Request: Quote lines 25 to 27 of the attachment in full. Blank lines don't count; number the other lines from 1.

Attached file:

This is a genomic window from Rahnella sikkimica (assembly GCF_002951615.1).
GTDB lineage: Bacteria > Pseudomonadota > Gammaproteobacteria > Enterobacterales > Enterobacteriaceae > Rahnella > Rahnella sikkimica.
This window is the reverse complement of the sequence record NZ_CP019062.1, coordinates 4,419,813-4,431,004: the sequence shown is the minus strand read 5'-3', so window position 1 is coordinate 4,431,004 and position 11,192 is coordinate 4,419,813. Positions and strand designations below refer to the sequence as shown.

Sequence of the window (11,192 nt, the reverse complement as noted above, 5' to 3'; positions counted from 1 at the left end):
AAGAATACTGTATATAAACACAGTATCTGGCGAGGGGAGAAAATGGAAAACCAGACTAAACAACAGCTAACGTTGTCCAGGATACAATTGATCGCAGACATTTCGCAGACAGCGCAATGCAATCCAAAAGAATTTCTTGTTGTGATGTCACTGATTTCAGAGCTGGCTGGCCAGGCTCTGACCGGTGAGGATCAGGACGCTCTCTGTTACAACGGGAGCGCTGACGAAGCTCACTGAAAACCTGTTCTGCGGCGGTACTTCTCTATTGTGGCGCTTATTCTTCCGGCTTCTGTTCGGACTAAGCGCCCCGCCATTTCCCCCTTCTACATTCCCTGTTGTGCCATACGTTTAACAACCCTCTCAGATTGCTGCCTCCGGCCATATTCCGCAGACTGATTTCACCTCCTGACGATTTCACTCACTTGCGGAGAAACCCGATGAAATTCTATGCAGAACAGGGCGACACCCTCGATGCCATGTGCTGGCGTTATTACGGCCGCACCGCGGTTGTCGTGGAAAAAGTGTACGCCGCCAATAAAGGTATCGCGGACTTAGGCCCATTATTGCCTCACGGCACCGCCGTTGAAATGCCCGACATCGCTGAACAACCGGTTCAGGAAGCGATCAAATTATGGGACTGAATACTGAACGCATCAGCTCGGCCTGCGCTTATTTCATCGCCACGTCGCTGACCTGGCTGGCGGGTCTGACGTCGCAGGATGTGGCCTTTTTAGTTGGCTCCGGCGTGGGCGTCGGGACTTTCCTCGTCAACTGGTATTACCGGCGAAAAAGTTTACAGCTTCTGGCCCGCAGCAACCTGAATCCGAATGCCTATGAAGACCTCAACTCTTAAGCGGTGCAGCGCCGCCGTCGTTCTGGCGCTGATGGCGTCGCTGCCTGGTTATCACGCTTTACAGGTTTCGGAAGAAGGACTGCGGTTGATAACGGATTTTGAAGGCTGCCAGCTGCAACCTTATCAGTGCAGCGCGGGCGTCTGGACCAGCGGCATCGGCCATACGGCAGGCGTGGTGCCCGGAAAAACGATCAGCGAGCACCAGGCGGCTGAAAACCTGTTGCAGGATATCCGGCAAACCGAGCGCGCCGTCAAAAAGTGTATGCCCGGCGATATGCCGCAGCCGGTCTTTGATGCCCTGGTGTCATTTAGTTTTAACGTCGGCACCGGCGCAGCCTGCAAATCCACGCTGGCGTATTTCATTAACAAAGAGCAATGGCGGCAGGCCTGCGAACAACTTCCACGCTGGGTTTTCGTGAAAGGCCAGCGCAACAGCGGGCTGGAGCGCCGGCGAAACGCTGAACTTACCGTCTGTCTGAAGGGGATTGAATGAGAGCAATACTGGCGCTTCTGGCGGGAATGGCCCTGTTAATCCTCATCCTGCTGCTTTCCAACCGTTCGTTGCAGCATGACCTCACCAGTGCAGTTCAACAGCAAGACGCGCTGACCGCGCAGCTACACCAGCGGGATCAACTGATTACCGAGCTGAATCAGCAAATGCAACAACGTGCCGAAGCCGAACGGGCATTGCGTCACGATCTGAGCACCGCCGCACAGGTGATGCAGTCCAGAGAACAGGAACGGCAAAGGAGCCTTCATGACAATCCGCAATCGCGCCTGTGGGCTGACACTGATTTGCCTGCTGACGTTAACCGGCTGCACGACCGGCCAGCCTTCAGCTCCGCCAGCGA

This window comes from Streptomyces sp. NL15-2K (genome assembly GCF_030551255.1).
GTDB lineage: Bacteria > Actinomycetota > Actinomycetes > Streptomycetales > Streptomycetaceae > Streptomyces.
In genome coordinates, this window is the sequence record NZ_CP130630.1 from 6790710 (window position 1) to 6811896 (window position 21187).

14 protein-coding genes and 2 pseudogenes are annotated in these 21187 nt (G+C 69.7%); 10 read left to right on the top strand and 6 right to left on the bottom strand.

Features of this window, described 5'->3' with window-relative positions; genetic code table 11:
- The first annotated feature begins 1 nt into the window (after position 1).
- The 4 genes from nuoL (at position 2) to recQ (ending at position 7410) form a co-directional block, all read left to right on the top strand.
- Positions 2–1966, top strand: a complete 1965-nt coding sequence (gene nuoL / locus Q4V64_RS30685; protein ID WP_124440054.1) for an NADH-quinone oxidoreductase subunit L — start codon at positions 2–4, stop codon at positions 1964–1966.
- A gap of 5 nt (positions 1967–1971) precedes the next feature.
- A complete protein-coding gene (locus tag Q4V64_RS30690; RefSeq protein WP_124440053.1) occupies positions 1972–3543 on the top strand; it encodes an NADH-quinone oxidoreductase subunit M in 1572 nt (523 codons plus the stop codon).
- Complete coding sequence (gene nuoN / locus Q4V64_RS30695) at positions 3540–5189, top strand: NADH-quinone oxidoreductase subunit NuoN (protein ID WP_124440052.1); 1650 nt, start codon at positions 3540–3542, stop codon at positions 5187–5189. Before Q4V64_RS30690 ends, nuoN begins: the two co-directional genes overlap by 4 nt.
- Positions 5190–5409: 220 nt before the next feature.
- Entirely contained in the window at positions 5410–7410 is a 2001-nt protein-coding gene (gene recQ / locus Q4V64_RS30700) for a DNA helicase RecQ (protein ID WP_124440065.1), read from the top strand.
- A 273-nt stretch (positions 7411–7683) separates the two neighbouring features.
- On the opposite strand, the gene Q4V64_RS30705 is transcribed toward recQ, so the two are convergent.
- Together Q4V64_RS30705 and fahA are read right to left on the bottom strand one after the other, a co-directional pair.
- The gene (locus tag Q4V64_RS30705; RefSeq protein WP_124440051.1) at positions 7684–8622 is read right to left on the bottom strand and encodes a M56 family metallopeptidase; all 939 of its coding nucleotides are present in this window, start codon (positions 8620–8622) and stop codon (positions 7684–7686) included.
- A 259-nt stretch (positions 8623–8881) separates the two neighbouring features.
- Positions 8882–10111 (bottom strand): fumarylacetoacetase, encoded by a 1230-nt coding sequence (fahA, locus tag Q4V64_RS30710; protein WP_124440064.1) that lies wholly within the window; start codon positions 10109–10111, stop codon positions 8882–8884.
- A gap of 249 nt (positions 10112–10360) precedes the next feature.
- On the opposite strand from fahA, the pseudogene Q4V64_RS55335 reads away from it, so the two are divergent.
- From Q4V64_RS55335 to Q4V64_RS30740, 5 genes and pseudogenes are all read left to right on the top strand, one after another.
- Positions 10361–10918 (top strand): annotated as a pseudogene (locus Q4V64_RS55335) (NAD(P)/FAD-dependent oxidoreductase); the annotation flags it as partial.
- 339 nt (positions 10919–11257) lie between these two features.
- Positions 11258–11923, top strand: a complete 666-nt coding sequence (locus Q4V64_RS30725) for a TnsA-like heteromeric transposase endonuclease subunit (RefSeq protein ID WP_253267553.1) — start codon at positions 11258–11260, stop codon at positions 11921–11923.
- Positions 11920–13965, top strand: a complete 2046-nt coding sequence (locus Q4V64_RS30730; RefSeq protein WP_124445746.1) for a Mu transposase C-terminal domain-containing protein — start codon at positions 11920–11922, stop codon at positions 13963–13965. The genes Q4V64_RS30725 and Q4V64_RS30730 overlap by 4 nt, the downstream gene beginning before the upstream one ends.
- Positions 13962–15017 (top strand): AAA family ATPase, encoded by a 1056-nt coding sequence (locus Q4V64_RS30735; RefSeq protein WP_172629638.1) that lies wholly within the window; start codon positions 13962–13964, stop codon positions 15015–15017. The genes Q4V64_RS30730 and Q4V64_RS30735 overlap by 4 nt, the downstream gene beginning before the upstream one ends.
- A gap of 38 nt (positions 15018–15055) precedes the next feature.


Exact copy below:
- A gap of 249 nt (positions 10112–10360) precedes the next feature.
- On the opposite strand from fahA, the pseudogene Q4V64_RS55335 reads away from it, so the two are divergent.
- From Q4V64_RS55335 to Q4V64_RS30740, 5 genes and pseudogenes are all read left to right on the top strand, one after another.